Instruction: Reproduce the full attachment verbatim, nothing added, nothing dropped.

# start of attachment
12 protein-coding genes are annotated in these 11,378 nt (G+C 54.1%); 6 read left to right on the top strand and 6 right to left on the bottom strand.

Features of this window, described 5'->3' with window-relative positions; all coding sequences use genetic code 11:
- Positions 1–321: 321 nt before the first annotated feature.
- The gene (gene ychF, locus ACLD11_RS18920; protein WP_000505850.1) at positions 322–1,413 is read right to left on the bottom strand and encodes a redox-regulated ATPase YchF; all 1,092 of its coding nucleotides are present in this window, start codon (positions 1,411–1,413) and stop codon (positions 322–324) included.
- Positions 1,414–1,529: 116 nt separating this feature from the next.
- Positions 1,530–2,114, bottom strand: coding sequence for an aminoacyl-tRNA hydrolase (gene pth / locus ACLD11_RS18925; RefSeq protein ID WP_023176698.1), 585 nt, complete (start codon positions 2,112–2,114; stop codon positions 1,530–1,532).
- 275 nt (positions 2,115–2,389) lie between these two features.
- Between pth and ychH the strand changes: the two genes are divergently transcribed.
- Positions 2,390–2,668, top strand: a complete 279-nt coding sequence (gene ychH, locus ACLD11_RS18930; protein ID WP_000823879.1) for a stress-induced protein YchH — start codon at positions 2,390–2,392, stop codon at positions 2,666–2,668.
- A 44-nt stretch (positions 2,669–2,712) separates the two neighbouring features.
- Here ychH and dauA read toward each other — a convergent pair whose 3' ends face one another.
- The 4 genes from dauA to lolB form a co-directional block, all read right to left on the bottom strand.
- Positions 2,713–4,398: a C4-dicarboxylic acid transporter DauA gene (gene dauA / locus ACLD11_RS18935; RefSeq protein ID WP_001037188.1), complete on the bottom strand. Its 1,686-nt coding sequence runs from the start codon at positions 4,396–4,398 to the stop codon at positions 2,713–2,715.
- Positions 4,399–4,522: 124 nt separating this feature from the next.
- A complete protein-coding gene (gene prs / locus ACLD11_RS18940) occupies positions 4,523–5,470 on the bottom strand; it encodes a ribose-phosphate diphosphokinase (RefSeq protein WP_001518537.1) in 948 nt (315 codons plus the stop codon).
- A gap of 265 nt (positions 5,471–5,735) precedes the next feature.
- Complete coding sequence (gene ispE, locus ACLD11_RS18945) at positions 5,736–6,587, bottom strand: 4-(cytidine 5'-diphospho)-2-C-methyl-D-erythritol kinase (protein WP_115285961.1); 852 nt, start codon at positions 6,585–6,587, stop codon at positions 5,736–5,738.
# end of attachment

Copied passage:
12 protein-coding genes are annotated in these 11,378 nt (G+C 54.1%); 6 read left to right on the top strand and 6 right to left on the bottom strand.

Features of this window, described 5'->3' with window-relative positions; all coding sequences use genetic code 11:
- Positions 1–321: 321 nt before the first annotated feature.
- The gene (gene ychF, locus ACLD11_RS18920; protein WP_000505850.1) at positions 322–1,413 is read right to left on the bottom strand and encodes a redox-regulated ATPase YchF; all 1,092 of its coding nucleotides are present in this window, start codon (positions 1,411–1,413) and stop codon (positions 322–324) included.
- Positions 1,414–1,529: 116 nt separating this feature from the next.
- Positions 1,530–2,114, bottom strand: coding sequence for an aminoacyl-tRNA hydrolase (gene pth / locus ACLD11_RS18925; RefSeq protein ID WP_023176698.1), 585 nt, complete (start codon positions 2,112–2,114; stop codon positions 1,530–1,532).
- 275 nt (positions 2,115–2,389) lie between these two features.
- Between pth and ychH the strand changes: the two genes are divergently transcribed.
- Positions 2,390–2,668, top strand: a complete 279-nt coding sequence (gene ychH, locus ACLD11_RS18930; protein ID WP_000823879.1) for a stress-induced protein YchH — start codon at positions 2,390–2,392, stop codon at positions 2,666–2,668.
- A 44-nt stretch (positions 2,669–2,712) separates the two neighbouring features.
- Here ychH and dauA read toward each other — a convergent pair whose 3' ends face one another.
- The 4 genes from dauA to lolB form a co-directional block, all read right to left on the bottom strand.
- Positions 2,713–4,398: a C4-dicarboxylic acid transporter DauA gene (gene dauA / locus ACLD11_RS18935; RefSeq protein ID WP_001037188.1), complete on the bottom strand. Its 1,686-nt coding sequence runs from the start codon at positions 4,396–4,398 to the stop codon at positions 2,713–2,715.
- Positions 4,399–4,522: 124 nt separating this feature from the next.
- A complete protein-coding gene (gene prs / locus ACLD11_RS18940) occupies positions 4,523–5,470 on the bottom strand; it encodes a ribose-phosphate diphosphokinase (RefSeq protein WP_001518537.1) in 948 nt (315 codons plus the stop codon).
- A gap of 265 nt (positions 5,471–5,735) precedes the next feature.
- Complete coding sequence (gene ispE, locus ACLD11_RS18945) at positions 5,736–6,587, bottom strand: 4-(cytidine 5'-diphospho)-2-C-methyl-D-erythritol kinase (protein WP_115285961.1); 852 nt, start codon at positions 6,585–6,587, stop codon at positions 5,736–5,738.